* atrophic, < 6 epithelial cell layers;
* normal, 6-10 epithelial cell layers; and
* hyperplastic, more than 10 epithelial cell layers.
The lesions with a variable number of layers were classified as follows:
* normal and atrophic;
* atrophic and hyperplastic; or
* normal and hyperplastic.
Statistical analyses were performed using SPSS 17.0 (SPSS Inc., Chicago, USA) for Windows software (Microsoft, Mountain View, USA). Fisher's or chi-square tests were used for the analyses, and p values lower than 0.05 were considered significant.
Periapical cysts corresponded to 6.21% (214 cases) of all the cases diagnosed over a 10-year period. Patient age ranged from 7 to 77 years old, with a mean age of 35 years. Regarding gender, 46.7% (110) of the periapical cysts were diagnosed in men, and 53.3% (114) in women. Additionally, most of the patients (78.7%) were white. Concerning location, the lesions occurred mainly in the anterosuperior (41.7%) and posterosuperior (31%) regions. The majority of the lesions (56.8%) had a maximum diameter of 1 cm, and 71% of them were asymptomatic. Recurrence was reported in 6.54% of all cases.
Microscopic analysis revealed that 83.6% (179) of the lesions presented partial epithelial lining, and 66.4% (142) presented atrophic lining. Atrophic epithelial lining was associated with moderate inflammatory infiltrate in the cystic capsule (Table 1), with diffuse location (p = 0.03) and with the absence of neutrophils (p = 0.01). The inflammatory infiltrate was found to be moderate in 54.7% (117) of the cases, it had a diffuse location in 65.1% (136) and was predominantly composed by lymphocytes, plasma cells and macrophages (Figure 1). Lack of neutrophils associated with slight inflammatory infiltrate was observed in the cystic capsule (Table 2), and, when present, they were associated with congested and hyperemic blood vessels (p < 0.01). Furthermore, cholesterol crystals were seen in 13.6% (29) of the lesions (Figure 2).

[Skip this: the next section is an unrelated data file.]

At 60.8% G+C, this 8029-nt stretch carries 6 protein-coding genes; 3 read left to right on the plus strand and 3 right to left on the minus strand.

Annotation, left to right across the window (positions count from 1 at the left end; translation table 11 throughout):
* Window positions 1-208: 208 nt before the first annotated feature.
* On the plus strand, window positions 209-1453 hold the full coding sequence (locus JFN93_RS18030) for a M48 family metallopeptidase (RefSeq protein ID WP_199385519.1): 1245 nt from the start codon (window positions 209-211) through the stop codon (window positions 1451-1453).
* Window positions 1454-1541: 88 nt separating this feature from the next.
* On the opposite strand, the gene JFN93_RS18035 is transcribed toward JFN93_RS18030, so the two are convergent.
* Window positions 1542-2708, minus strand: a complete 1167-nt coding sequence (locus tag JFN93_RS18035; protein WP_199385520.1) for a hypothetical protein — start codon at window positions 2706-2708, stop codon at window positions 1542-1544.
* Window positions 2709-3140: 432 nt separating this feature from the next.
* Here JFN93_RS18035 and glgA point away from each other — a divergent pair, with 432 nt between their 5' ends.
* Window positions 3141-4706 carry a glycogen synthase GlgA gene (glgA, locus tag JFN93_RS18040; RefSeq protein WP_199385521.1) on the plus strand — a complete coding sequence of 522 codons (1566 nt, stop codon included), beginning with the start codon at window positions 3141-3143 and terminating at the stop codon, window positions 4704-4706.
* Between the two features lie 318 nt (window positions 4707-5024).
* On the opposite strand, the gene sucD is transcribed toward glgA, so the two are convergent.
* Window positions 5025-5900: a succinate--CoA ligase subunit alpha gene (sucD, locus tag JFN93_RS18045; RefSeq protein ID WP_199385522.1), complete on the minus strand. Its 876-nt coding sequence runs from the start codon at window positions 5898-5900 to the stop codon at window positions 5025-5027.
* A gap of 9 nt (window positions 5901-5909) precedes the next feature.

The clinical diagnosis of oral lesions can be tricky owing to the similar appearance of many conditions presenting different etiology. Therefore, there is a risk of misdiagnosis and delayed treatment if the therapeutic choice is based solely on clinical aspects. (11) A study in the New Zealand population revealed that a correct clinical provisional diagnosis of periapical cyst was given in only 36% of the cases, (12) which highlights the importance of knowing the clinical, radiographic and microscopic aspects of the lesion. Diagnostic confirmation can only be ascertained after anatomic pathology examination. (13)
According to Becconsall-Ryan et al., (12) inflammatory lesions corresponded to 72.8% of radiolucent lesions of the jaws. Among them, 29.2% were periapical cysts. Among Brazilians, periapical cysts were the most frequent odontogenic cysts in adults (66.5%). (14) In the present study, periapical cysts were more prevalent in white women, with a mean age of 35 years, and in the anterosuperior region, corroborating data found in the related literature. (5,14) However, other authors have reported a similar prevalence in both genders (12) and a mean age of 44.3 years. (15) These discrepancies may be attributed to differences in sample selection and size, as well as the diagnostic criteria adopted by the authors of different studies.
There is continuing controversy regarding the kind of inflammatory infiltrate present in periapical cysts. Margal et al. (5) found that mononuclear infiltrate was significantly more frequent than mixed infiltrate, and that the latter was present in lesions with fistulae. Lin et al., (15) however, found a mixed infiltrate in 52.1% of the lesions. Microscopic analysis of our samples revealed that the presence of congested and hyperemic blood vessels was associated with intense inflammatory infiltrate in the cystic capsule (p < 0.01) and with the presence of neutrophils (p < 0.01), features which characterize lesions in the acute inflammatory phase. However, most of the lesions presented moderate inflammatory infiltrate, which was associated with the presence of plasma cells (p = 0.01) and macrophages (p < 0.01). These results are in agreement with those of Lin et al., (15) and may justify the fact that 71% of the lesions in our study were asymptomatic, which is compatible with chronic inflammation (mononuclear infiltrate). The presence of plasma cells in cysts suggests a local humoral immune reaction, and indicates that the majority of the lesions were in a developing stage. (6)